Deneen envisions this culture as one based on communities that liberal regimes will permit because of liberalism’s emphasis on openness. Deneen is clear, however, that these communities will need to minimize their participation in modern political and economic life if they are to develop the capacity to resist centralized state technocracies and what Deneen regards as the perennial short-termism encouraged by modern market economies. His hope is that “a viable postliberal theory” will arise out of these communities to fill the gap following the inevitable “demise of liberal order.”
The connection that Deneen draws between lived cultures and the development of ideas is certainly valid. It’s easier to promote Epicurean ideas in societies awash in hedonistic practices than it is to be a committed Aristotelian.
That said, I have a practical question about Deneen’s proposals for change. Many small communities, such as monasteries, presently strive to live relatively self-sufficient existences. With some exceptions, however, they rely on financial support from those who live and work in commercial society. Even the early Christian community in Jerusalem required financial support from the vast majority of Christians throughout the Roman Empire who didn’t embrace their proto-monastic way of living and weren’t required to do so. That raises questions about such communities’ ability to sustain themselves.
More generally, I am skeptical about these communities’ capacity to resolve some perennial economic problems such as scarcity, limited knowledge, and how you coordinate supply and demand in lasting and just ways. I also question their ability to develop the capital, competition, economies of scale, and division of labor needed to create the sustained economic growth required to keep their members out of poverty in the long term.
One reason why market economies first emerged in the Middle Ages—as detailed by scholars like Robert S. Lopez, Harold Berman, and Joseph Schumpeter—was because they proved exceptionally proficient at addressing these questions in a manner that simultaneously promoted freedom and order. They also channeled the workings of self-interest (something we try to eradicate from human life at our peril) in ways that benefited increasing numbers of people—and not just materially. The fact that flourishing, early-capitalist industrial cities such as Florence were also centers of great art, architecture, and learning isn’t coincidental.
It’s also telling that these market processes emerged in a medieval Christian world. This, I’d suggest, indicates that many institutions of liberal order aren’t as premised on liberal ideology as many of liberalism’s critics and supporters suppose.
Whither Natural Law?
This brings me to my third concern. Deneen correctly states that “the strictly legal and political arrangements of modern constitutionalism do not per se constitute a liberal regime.” Yet he does not seem to consider that constitutionalism, the idea of rights, the rule of law, and market economies in their modern form could be re-premised on non-voluntarist and non-utilitarian foundations.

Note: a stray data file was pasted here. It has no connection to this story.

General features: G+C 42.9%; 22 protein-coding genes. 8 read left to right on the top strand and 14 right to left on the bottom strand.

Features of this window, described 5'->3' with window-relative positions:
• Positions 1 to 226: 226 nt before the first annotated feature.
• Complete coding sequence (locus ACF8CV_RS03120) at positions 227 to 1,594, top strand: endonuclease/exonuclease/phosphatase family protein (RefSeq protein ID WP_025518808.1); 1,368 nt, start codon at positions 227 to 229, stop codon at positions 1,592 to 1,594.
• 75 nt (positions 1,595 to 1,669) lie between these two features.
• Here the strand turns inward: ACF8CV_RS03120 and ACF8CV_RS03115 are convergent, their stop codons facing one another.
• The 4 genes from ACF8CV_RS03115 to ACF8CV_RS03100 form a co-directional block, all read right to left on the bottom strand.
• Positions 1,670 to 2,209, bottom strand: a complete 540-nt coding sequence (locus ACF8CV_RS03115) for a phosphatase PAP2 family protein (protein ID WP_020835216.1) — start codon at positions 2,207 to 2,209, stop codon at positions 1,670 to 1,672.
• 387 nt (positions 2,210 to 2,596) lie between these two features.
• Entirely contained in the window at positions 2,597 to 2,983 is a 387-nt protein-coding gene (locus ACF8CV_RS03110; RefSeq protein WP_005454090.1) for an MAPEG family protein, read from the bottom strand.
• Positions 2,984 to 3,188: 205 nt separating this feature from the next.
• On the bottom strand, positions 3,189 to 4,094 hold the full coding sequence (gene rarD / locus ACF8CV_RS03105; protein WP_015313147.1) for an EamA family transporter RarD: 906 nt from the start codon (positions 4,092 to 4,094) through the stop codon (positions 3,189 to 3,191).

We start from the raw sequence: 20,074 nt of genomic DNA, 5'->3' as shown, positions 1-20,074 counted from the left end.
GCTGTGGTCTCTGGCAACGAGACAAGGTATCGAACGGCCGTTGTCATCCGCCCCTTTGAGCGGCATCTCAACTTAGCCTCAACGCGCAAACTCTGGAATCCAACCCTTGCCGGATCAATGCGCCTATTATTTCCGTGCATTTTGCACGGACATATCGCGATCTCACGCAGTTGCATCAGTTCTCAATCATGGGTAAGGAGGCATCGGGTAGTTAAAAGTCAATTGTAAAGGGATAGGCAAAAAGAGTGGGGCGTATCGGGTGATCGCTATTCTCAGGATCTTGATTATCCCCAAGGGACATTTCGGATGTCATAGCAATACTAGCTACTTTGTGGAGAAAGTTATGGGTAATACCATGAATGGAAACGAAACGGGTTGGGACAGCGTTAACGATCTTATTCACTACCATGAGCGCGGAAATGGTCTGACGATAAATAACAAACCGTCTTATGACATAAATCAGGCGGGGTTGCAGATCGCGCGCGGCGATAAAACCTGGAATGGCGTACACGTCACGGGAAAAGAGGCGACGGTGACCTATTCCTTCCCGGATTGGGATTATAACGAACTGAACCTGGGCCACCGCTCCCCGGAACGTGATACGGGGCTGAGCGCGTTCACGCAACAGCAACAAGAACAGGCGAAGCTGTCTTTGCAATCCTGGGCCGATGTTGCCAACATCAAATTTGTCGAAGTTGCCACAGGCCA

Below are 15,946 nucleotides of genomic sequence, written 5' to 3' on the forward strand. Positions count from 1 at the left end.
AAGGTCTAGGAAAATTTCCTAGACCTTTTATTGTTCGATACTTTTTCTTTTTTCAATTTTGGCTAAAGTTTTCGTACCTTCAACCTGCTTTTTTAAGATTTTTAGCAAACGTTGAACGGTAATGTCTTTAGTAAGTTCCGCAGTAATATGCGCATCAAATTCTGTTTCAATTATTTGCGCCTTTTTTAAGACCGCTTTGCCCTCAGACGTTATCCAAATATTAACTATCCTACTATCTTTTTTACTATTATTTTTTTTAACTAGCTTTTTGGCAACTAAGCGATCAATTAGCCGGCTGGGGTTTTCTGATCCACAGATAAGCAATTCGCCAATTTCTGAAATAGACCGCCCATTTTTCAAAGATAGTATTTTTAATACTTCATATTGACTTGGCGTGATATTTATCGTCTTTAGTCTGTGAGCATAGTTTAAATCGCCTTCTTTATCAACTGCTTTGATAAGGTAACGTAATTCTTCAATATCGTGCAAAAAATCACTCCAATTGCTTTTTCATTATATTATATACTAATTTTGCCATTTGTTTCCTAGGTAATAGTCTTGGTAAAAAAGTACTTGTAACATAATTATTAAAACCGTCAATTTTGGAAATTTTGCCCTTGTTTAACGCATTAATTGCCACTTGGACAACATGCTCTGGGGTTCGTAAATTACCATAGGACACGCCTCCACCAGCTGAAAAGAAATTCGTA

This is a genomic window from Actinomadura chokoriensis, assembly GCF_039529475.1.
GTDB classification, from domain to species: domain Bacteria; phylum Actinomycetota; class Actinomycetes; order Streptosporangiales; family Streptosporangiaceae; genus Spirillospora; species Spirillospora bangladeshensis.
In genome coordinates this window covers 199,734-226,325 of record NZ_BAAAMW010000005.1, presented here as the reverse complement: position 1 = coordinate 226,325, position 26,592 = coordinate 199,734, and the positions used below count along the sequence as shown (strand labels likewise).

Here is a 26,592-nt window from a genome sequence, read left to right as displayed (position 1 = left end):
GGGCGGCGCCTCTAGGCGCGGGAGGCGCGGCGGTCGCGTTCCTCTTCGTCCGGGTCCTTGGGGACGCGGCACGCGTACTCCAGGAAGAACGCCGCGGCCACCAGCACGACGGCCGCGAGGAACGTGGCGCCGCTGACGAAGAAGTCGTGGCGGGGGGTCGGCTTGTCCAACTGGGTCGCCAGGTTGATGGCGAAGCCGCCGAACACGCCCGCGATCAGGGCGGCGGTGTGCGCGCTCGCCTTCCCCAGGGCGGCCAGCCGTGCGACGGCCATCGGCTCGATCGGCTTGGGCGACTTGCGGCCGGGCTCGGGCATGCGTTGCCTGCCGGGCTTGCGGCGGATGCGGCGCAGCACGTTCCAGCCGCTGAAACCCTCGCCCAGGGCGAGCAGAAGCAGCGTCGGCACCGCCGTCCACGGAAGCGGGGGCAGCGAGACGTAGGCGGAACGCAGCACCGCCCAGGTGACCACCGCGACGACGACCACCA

I am especially puzzled why Deneen doesn’t address whether these practices and institutions could be grounded on the robust conception of human reason and human flourishing known as natural law.
Deneen grasps natural law’s saliency for this discussion. Over time, he observes, many liberal institutions became “disassociated from norms of natural law.” These were gradually replaced by what Deneen calls “liberal legalism”: that which, in the name of neutrality and tolerance, legally privileges voluntarist claims about human nature.
Deneen plainly accepts the truth of natural law. But perhaps he is skeptical of the ability of natural-law proponents to convince those living in contemporary liberal societies that philosophical skepticism is self-refuting, that utilitarianism is deeply incoherent, that our choices can and should be directed by more than strong feelings, or that the human mind is capable of discerning purpose that goes beyond satiating our senses.
Obviously natural law arguments don’t convince everyone. If they did, we’d be living in a very different world. Yet even today they do convince some people, despite immense cultural pressures to believe the contrary. Moreover, the fact that some aren’t persuaded by natural law arguments doesn’t mean that they aren’t true, or that they don’t have the potential to save institutions such as modern constitutionalism from being corrupted by liberal voluntarism.
Imagine, for example, an American constitutional order guided by the natural-law-influenced jurisprudence of, say, Justices Neil Gorsuch and Clarence Thomas, and compare it to one grounded in Judge Richard Posner’s raw utilitarianism. The difference, I’d submit, would be significant.
Deneen’s apparent reluctance to address this question of grounding liberal order on natural law may reflect his conviction that we should “resist the impulse to devise a new and better political theory in the wake of liberalism’s simultaneous triumph and demise.” In his view, it was comprehensive theories that gave rise to liberalism in the first place.
If by “comprehensive theory,” Deneen means just another ideology, I can only say “Amen.” But at some point, societies that seek grounding in a rational vision of human flourishing require two things. The first is a comprehensive theory of truth and how we know it. The second is people like Aristotle and Aquinas who can explain to us why the theories of individuals like Epicurus and David Hume are seriously wrong.
Rightly lived lives and communities are important. But so is rightly ordered thought. Can natural law invest liberal institutions with the coherent philosophical foundations that liberalism cannot? That’s a question I hope Deneen and other critics of liberal order will, at some point, systematically address. Because, whatever the answer, it’s a question that really matters.